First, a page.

Sunday, July 5, 2015

Reader's Digest Condensed, June 1974

I recently came into a cache of old Reader's Digest magazines from the 1970's and you know what that means -- more scans!  If you're not a fan of old ads, move along.  If you are a fan of old ads, fasten your seatbelts...oh wait, this is the 1970's. No safety belts.  Well, just hang on for your dear lives then.




My dad had a Ford SuperCab.  The dog in the backseat in the ad is appropriate.  Long trips in those rear side-facing jump seats made you sicker than one.

Accent table lighters. Not something you see in homes these days.

1970's sensors...overloading!

Buttered toast and deviled ham?  Peanut butter, jam and deviled ham?  None of these sound good.  But I do have a soft-spot for Underwood Deviled Ham; my grandfather used to buy it for lunches when we would drive to the country when I was little.

The picture of the little girl in the Coppertone ad is a little creepy in hindsight (no pun intended), but (again, npi) we thought nothing of it back (npi) then.  Okay, I meant every one of those puns.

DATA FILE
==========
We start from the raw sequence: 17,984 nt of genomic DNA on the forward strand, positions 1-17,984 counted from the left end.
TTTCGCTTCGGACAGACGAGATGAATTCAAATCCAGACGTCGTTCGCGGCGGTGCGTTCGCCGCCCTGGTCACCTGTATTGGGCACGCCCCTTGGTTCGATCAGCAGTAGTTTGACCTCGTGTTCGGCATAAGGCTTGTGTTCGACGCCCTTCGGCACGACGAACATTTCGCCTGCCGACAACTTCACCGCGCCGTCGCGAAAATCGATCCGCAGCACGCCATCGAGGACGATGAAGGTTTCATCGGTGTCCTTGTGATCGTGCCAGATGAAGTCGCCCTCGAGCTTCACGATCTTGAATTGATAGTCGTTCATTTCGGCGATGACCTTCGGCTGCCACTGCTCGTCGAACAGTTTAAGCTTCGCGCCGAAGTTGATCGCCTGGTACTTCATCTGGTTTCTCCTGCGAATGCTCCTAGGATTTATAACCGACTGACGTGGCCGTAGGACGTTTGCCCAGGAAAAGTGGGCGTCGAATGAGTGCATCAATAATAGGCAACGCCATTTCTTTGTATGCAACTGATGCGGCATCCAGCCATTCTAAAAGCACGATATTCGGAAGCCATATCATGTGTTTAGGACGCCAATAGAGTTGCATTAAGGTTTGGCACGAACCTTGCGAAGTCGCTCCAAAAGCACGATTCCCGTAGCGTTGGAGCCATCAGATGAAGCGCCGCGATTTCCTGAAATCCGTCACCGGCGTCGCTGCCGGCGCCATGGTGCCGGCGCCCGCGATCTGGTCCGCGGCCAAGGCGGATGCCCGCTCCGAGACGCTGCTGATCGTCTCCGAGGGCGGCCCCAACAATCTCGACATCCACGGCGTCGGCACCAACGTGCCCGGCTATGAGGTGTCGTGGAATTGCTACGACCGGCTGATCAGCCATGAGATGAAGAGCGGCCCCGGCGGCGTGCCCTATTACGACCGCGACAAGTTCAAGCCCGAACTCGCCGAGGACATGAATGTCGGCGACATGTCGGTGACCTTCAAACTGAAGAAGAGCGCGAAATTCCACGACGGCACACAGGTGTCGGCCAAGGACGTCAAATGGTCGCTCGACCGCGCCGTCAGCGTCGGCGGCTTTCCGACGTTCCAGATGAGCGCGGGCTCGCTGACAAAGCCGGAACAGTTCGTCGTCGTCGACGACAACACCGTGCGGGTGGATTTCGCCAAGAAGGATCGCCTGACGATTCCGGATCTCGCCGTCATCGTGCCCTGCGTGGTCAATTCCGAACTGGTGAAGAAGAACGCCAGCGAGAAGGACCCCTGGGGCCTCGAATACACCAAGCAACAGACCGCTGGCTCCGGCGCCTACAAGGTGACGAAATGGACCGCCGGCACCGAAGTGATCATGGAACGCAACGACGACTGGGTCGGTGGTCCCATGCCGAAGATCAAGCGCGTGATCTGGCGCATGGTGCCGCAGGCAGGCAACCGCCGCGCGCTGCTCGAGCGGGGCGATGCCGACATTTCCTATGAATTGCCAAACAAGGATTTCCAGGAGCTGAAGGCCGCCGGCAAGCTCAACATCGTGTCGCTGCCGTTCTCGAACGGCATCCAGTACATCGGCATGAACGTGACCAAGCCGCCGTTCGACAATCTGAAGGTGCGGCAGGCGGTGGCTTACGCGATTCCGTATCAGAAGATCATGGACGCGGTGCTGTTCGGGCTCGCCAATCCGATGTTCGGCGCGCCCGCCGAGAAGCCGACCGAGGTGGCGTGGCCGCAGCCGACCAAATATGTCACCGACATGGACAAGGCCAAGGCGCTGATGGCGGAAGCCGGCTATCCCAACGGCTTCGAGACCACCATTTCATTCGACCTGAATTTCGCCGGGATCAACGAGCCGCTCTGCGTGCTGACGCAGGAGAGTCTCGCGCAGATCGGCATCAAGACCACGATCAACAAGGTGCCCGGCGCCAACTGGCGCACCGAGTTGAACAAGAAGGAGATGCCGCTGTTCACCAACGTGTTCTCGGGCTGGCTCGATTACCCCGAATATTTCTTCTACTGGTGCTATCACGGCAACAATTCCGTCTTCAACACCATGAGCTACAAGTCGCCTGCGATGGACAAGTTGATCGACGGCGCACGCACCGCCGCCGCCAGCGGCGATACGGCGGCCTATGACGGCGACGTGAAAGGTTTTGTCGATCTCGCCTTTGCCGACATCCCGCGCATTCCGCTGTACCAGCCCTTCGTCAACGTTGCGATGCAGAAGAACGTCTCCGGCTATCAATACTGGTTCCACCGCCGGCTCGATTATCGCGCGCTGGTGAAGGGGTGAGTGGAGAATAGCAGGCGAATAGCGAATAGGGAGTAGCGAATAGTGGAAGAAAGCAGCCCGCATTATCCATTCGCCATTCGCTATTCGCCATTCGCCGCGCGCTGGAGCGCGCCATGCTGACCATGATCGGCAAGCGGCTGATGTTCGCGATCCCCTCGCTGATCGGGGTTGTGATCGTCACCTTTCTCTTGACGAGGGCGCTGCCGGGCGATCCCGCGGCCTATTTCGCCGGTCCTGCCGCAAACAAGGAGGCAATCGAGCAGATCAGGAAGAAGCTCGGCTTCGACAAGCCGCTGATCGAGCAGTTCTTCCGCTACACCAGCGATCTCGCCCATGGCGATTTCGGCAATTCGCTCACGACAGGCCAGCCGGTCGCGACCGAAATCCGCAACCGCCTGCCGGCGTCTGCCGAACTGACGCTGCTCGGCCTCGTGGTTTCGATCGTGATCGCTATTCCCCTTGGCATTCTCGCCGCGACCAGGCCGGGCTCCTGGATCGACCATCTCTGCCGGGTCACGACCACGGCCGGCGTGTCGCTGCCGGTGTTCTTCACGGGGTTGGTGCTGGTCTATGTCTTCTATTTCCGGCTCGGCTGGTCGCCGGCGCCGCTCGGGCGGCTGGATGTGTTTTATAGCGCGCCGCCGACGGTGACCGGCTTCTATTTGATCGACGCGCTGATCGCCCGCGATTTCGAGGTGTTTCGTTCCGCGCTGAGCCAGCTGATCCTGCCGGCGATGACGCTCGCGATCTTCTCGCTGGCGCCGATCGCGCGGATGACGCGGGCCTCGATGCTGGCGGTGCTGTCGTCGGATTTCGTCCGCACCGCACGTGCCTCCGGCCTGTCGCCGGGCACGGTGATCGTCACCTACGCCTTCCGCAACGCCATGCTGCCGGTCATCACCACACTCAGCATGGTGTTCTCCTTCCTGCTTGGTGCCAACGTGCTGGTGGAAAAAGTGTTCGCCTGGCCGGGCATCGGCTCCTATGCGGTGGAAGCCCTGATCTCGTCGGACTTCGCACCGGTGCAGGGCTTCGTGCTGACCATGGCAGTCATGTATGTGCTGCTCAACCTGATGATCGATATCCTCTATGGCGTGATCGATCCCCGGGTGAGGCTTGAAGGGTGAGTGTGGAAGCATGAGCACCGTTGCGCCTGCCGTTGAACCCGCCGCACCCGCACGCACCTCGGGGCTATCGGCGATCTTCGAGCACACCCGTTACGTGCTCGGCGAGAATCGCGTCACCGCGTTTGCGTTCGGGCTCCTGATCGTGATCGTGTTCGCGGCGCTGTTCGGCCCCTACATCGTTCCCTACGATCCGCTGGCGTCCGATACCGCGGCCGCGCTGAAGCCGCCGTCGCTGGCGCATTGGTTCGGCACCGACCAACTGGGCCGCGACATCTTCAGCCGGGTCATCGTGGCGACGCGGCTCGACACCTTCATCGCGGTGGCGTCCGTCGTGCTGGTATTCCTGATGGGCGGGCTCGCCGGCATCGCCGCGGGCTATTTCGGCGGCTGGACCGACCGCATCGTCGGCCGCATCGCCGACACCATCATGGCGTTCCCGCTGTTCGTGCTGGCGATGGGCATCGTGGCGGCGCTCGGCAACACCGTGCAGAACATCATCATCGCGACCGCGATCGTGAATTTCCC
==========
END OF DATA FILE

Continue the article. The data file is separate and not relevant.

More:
Because if they don't, they know their wives will have an affair with the repair man?

I nominate her outfit for the funkiest 1970's outfit ever.

At first I thought this anthropomorphic nose was a Schmoo.

 The Stuckey's kiosk is a reminder of what a difference mobile phones have made in travel.


She should have been embarrassed by your sweater/floral collar combo.









"Gee, these Chef Boyardee Spaghetti & Meat Balls really are delicious!"  said no parent ever.

Have you checked out the cost of Spam these days?  I think price per ounce, you're better off buying a steak.

I found a bunch of those Funny Face cups a while back.

Another ad that strikes me as a little creepy.

I don't think a "Wheat Germ helps you win the big potato sack race" strategy would be a very successful ad campaign these days.



As opposed to those price gougers over at Coleman!

I became familiar with Jack Davis from his work in Mad magazine.  I never realized what a prolific advertising career he had until I started buying these old magazines.  Though he rarely signed them, it's not hard to spot his work.


It looks like Tweety is made from that "melted plastic popcorn" similar to the ghost I blogged about.

Say what you will about McDonald's, but man I love their fries.

That's it for the premiere edition of Reader's Digest Condensed.  I'll be posting more as I scan them.  I know.  You just can't wait.

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